Unfortunately, the business dealings and character of Kocourek’s successor have already been called into question: Kuba, who was deputy governor of the South Bohemia region prior to his appointment as minister, is thought to be backed by the controversial businessman Pavel Dlouhý, whom former ODS prime minister Mirek Topolánek once called the “Godfather” (as in a mafia-type figure) of the region. But that could prove an asset to Nečas in the elections before the ODS congress next year, bolstering his sway in the region, in the same way that Bendl in central Bohemia is beholden to him for the ministerial post.
Despite all the infighting within the Cabinet, the Nečas government did manage to push through a lot of legislation. Since the beginning of his current term, the lower house of Parliament has received a total of 269 laws, of which 169 were presented by the government and 66 by deputies. The body has approved 159 laws, of which 49 were returned to them by the Senate, where the main opposition center-left Social Democrats (ČSSD) enjoyed a majority since November 2010. The upper house of Parliament overruled 18 laws relating to raising taxes.
After six days of obstruction by opposition MPs, the coalition passed 14 reform bills on Nov. 6, including social security and pension reforms and a measure to increase the lower VAT rate from 10 to 14 percent as of 2012, and push through a unified VAT rate of 17.5 percent in 2013. Some of the austerity measures contained in the bills were central to the draft budget for 2012. President Klaus neither signed nor vetoed the pension reform, thus allowing it to enter into force; meanwhile, the ČSSD has pledged to reverse the reform bills when it next comes to power.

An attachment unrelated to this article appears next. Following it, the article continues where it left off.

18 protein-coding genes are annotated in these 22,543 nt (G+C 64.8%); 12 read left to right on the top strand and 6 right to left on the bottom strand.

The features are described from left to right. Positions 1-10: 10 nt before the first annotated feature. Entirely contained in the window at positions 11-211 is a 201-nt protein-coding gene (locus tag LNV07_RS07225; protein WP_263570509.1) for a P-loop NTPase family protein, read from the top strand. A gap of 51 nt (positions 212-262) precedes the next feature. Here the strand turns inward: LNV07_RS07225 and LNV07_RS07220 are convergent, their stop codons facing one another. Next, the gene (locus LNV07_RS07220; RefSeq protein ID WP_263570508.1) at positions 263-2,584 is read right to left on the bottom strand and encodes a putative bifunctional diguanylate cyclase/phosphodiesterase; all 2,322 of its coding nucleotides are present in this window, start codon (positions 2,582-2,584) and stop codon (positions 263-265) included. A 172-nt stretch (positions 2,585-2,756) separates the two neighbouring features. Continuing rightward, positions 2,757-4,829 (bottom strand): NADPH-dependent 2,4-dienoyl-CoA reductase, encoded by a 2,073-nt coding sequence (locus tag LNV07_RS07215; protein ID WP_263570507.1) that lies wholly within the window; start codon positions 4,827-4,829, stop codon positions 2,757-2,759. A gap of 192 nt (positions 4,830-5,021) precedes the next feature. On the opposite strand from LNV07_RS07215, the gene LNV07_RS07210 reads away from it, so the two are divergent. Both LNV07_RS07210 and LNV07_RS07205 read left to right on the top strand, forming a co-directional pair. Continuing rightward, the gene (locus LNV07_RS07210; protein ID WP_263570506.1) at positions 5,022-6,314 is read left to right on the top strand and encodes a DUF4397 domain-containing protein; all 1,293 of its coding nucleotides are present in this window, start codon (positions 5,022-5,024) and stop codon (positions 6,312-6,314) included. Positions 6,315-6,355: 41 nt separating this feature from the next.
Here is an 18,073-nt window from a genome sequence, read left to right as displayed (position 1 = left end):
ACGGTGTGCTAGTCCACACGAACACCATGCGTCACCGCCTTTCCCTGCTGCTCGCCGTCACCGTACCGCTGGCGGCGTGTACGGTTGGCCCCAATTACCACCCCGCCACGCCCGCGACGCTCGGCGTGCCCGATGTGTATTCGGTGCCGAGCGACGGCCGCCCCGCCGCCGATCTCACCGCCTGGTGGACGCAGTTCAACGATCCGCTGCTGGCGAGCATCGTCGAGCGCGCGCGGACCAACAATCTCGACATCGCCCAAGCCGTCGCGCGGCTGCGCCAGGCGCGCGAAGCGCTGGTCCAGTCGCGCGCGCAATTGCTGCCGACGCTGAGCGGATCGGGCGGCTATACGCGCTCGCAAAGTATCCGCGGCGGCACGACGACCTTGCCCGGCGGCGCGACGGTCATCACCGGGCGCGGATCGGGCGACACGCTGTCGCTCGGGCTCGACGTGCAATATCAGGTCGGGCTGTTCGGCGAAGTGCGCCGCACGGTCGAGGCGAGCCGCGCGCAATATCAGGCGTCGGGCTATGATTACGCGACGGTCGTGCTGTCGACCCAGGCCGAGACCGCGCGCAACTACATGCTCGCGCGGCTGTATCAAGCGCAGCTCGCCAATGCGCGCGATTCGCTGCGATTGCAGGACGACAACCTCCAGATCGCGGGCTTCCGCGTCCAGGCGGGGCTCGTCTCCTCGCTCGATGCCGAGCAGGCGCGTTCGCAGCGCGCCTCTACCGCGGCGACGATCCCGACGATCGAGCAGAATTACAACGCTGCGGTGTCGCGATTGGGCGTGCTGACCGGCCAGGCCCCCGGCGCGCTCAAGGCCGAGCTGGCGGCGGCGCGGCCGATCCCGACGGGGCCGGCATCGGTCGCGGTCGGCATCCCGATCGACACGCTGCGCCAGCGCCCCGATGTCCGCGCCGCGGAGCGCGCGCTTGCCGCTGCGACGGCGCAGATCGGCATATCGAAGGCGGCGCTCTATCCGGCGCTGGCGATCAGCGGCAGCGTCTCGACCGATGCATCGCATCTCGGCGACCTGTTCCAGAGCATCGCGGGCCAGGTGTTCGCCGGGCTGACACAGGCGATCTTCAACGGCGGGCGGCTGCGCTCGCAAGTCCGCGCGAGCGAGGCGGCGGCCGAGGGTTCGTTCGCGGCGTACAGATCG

In the Senate, the new Civil Code — ten years in the making and approved by the lower house of Parliament in November—awaits a hearing. Senators will also consider an amendment to the Constitution allowing for direct presidential elections; optimists see it passing the Senate with relative ease, but pessimists foresee further complications, with objections by ODS and ČSSD senators alike. We’ll see.
While it’s true that Václav Klaus stepped in to save the government of Petr Nečas back in December 2010, it’s also plain to see that he has been disappointed in the government’s performance over the past year. The Czech president had also seriously complicated the Nečas government’s work by rejecting further integration of the European Union but also championing sovereign currencies or the burial of the euro.
Meanwhile, Klaus is openly critical of Schwarzenberg, the foreign minister, when it comes to EU relations, while members of the government, most likely including the prime minister, have created a dual track foreign policy — all of which makes the Czech Republic appear unreliable and not very credible on the international scene. And as Klaus wants to remain an active, high-profile force in Czech politics, his second term as head of state ends in March 2013, and the Constitution prohibits him from seeking a third term at Prague Castle, the dual track foreign policy will continue to be an issue in coming years. Open conflict between the head of state and government could result, to crippling effect.